13
Figure 2.12: Right – The influence of thickness on cavitation inception. Left – The
influence of camber on cavitation inception

2.10 Propeller Hub


Design processes require the hub to be as small as possible, for various hydrodynamic
reasons including cavitation, while still being able to serve its purpose, especially
for controllable pitch propellers (CPP) which have to house the mechanism. Also, it
must not be too small, as the spacing of the blades would be significantly reduced,
increasing the possibility of root cavitation. The hub ratio is defined as the diameter
of the hub over the diameter of the propeller equivalent actuator disk. For control-
lable pitch propellers this ranges from 0.24-0.32D, while for fixed pitch propellers
from 0.16-0.25D.[5]
The form of the hub is interestingly important and two designs, with either a
convergent or a divergent design being used. Convergent hubs are used for slow
merchant ships and see face and back root cavitation more easily. Slightly diver-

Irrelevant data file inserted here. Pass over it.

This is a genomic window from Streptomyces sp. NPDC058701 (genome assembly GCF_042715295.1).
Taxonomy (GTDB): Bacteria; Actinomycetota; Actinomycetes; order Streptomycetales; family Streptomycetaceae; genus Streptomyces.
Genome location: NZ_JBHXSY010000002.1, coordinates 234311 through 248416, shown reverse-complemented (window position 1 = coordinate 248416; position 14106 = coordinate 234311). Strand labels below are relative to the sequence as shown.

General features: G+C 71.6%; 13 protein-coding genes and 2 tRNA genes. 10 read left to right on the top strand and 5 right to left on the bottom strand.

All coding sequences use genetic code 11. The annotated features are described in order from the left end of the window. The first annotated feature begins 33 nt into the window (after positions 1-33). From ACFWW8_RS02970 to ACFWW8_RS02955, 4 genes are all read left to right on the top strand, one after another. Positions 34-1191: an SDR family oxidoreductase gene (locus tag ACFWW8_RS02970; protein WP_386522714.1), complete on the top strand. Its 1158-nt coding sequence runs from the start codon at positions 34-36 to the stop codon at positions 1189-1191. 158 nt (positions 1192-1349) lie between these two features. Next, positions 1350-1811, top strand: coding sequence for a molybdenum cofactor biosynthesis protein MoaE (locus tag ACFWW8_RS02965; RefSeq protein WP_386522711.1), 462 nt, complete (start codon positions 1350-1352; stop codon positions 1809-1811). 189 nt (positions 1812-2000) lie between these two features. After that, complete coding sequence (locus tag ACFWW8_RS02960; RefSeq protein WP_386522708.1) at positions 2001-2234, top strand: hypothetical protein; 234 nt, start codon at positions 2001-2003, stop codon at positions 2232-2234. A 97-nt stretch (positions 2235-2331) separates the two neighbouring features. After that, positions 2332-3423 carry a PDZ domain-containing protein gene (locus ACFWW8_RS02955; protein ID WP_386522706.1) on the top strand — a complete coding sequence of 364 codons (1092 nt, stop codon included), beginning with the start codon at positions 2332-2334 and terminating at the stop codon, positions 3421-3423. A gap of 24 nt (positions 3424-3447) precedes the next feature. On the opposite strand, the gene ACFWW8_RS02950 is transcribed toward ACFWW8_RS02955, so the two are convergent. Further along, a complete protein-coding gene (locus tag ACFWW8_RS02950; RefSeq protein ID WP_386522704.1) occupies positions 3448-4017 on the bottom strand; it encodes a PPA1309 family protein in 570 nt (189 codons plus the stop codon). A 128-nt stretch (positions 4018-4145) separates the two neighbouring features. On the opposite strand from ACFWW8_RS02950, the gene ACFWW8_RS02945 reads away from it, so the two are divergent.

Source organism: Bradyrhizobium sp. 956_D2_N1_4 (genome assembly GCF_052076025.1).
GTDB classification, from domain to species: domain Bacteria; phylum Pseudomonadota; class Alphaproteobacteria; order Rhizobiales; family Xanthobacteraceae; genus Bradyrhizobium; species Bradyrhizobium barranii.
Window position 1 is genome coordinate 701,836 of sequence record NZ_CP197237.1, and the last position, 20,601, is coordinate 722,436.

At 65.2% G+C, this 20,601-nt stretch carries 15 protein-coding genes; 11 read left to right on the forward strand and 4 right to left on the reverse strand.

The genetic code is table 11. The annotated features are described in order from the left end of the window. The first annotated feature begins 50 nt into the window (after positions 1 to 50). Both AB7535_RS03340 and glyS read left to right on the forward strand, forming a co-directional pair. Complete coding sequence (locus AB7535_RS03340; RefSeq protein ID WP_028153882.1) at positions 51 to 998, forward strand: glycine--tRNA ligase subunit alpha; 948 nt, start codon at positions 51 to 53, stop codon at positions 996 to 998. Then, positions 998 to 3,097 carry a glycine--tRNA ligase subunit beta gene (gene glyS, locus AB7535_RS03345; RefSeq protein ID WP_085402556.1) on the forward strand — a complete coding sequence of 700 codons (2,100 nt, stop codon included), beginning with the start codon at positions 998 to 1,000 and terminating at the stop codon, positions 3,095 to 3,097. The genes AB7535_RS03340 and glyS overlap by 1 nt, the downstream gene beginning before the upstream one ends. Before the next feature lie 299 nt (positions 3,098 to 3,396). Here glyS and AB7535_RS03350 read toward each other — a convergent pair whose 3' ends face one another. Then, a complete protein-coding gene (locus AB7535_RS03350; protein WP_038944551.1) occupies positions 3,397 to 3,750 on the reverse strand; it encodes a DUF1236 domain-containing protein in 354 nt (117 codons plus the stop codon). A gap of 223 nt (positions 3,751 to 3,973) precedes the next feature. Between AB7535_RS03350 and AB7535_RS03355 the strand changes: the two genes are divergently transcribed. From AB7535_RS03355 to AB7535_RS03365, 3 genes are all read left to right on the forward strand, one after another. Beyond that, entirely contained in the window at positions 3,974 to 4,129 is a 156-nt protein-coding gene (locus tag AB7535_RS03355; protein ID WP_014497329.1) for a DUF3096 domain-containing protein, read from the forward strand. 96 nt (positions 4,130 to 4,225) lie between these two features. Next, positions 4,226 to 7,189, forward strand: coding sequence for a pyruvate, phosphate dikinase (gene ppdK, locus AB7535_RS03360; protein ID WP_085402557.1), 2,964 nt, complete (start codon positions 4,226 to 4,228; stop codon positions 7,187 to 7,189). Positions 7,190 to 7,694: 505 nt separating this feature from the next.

gent hubs are used for high-speed ship, patrol vessels and warships, while strongly
divergent hubs are less popular. Finally, parallel or divergent hub cones are often
employed in an attempt to reduce the root vortices generated.[5]

Figure 2.13: Hub shape and its effect on cavitation

14
Table 2.1: Literature Review Summary

Parameter Recommendation Primary Limitation


Diameter Increase (usually with rotational Blade tip clearance
speed reduction)
Blade Number Increase Blade spacing at the hub
Blade Area Increase Lift-drag balance
Pitch Angle Low to moderate angles are Highly dependent on blade
recommended section
Skew Moderate angles between 45-60◦ Negative effects after 75
Warp Moderate angles between 45-60◦
Rake Unclear Strength requirements
Thickness Increase Optimisation of pressure
distribution for lift and drag
Camber Increase – Negligible effect on
range
Chord Length Increase Rotational ability of blades in
CPPs
Hub Decrease Fit mechanism for CPPs

15
Chapter 3

Propeller Modelling

The modelling of the propellers was completed with the assistance of a parametric
modeller, with the capability of reproducing various series of widely known and
used propellers, such as the Wageningen B-series, Gawn, Kaplan and others. It also
allows for custom rules to be applied on the blades, hub and individual cross section,
making it a very useful tool for custom design.

3.1 Validation Model